DR2 Shotgun Saturday Night

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Shotgun Saturday Night

By Bill Crider

Sheriff Dan Rhodes knows it’s going to be a bad day when Bert Ramsey arrives at the jail with a neatly wrapped arm and lays it on Dan’s desk. He has another out in the truck, he tells the sheriff, and “a couple of legs, too, but they don’t match up.”

To Rhodes’s relief, the severed limbs—part of a large cache Bert has discovered while clearing brush—are not evidence of a mass murderer at large in Blacklin County, but something more on a par with the usual emergencies the Texas lawman has to deal with: cows loose in the churchyard, ninety-year-old Mrs. Thurman’s periodic attacks of “blindness” (which Rhodes cures by sending out a deputy with fresh light bulbs), and the like. Meanwhile, back at the jail, his attenuated employees are bristling about the new deputy, a highly qualified police officer, but a woman, and the air conditioner has collapsed during the heat wave. Plus his personal life has its own problems; does he or does he not want to marry Ivy Daniel?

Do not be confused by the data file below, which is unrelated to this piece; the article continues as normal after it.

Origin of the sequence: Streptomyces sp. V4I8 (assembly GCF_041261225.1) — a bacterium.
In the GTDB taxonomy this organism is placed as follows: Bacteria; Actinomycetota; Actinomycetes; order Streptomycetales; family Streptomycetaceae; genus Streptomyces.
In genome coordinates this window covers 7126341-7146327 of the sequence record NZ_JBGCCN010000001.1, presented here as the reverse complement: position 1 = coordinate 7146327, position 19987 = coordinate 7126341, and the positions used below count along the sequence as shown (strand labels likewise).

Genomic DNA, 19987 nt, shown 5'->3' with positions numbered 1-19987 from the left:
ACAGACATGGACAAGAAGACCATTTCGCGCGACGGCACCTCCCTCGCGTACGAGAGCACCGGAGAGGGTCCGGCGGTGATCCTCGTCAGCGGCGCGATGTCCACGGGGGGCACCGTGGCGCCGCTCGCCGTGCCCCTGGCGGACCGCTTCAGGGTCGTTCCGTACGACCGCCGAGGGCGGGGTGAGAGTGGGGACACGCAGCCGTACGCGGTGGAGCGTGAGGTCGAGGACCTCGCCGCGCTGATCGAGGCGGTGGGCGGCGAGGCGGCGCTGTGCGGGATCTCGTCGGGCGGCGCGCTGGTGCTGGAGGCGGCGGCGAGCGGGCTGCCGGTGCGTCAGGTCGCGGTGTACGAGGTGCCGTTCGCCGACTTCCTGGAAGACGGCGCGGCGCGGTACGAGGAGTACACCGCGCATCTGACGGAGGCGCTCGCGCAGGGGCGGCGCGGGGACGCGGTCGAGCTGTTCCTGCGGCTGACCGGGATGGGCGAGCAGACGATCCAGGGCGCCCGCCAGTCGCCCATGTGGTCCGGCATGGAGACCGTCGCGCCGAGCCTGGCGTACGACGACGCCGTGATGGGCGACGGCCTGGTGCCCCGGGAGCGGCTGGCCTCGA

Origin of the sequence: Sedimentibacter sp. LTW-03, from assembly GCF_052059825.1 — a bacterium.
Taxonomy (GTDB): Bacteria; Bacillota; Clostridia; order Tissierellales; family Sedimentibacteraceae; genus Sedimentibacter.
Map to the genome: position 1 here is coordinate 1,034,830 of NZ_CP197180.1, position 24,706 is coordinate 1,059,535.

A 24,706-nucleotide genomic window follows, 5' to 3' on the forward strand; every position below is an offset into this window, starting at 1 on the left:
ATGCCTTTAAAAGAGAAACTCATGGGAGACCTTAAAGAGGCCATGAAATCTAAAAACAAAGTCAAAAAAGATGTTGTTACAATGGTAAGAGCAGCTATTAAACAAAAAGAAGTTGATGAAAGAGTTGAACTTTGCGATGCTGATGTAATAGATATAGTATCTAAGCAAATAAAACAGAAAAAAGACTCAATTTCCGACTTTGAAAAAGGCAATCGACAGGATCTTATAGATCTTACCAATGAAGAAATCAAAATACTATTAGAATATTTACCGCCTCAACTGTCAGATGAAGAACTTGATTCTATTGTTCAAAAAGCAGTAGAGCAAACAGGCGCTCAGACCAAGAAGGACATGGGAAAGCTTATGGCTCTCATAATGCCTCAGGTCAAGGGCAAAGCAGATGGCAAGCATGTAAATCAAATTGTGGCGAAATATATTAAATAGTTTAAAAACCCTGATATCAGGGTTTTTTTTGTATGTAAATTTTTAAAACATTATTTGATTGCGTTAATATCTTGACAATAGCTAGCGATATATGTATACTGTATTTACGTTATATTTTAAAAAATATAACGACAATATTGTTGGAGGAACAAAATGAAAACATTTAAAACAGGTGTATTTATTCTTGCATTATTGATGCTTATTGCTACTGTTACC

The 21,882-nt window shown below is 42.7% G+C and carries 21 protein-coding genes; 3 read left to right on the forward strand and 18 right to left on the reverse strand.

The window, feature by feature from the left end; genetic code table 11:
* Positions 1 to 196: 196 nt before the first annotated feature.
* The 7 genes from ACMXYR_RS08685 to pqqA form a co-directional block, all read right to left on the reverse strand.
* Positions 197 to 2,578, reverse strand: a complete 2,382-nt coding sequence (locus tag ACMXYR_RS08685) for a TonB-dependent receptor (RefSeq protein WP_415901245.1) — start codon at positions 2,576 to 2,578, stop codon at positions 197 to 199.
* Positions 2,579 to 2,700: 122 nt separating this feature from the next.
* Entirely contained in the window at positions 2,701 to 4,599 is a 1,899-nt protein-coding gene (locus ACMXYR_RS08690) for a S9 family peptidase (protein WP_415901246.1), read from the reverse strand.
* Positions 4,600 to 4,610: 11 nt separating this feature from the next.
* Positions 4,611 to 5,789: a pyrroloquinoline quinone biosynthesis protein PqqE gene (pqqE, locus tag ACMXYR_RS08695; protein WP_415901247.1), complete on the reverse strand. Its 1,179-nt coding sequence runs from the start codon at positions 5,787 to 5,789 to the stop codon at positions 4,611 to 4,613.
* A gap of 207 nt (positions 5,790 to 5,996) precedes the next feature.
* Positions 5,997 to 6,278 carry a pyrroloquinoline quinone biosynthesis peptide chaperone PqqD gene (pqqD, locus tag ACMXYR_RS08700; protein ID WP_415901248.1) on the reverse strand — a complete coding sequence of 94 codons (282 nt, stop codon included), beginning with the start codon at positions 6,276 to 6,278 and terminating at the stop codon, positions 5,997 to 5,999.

Then Bert Ramsey is shot to death, and serious crime takes over. A tattoo on the body discloses that Ramsey was once a member of Los Muertos, a violent motorcycle gang from the city, and current members of the gang turn up in Blacklin County. There are questions: Where did the town handyman get the money to buy two color television sets, two VCRs, and a houseful of new furniture? Not to mention six thousand dollars in cash rolled up in a sock in Bert’s dresser drawer. Dan Rhodes doesn’t have access to the high-tech detection methods of city police—and probably wouldn’t use them if he had. Dan has to talk to people and sift the facts from the lies. If he is careful, he believes, and keeps it up, he’ll usually get results. “Keeping it up” involves tangling with Wyneva Greer, Ramsey’s former girlfriend now living with a mysterious newcomer to the town, Buster Cullens. Buster becomes the next murder victim—of the same killer? Rhodes isn’t sure. He soon tangles with the bikers, sustaining a certain amount of damage in the process.

Dan Rhodes is, in the words of Newgate Callender of The New York Times Book Review, “a quiet man, an honest man and a stubborn man,” and it seems that no amount of violence is going to deter him from getting to the bottom of the murders in his relatively peaceful and beautifully evoked Texas county.

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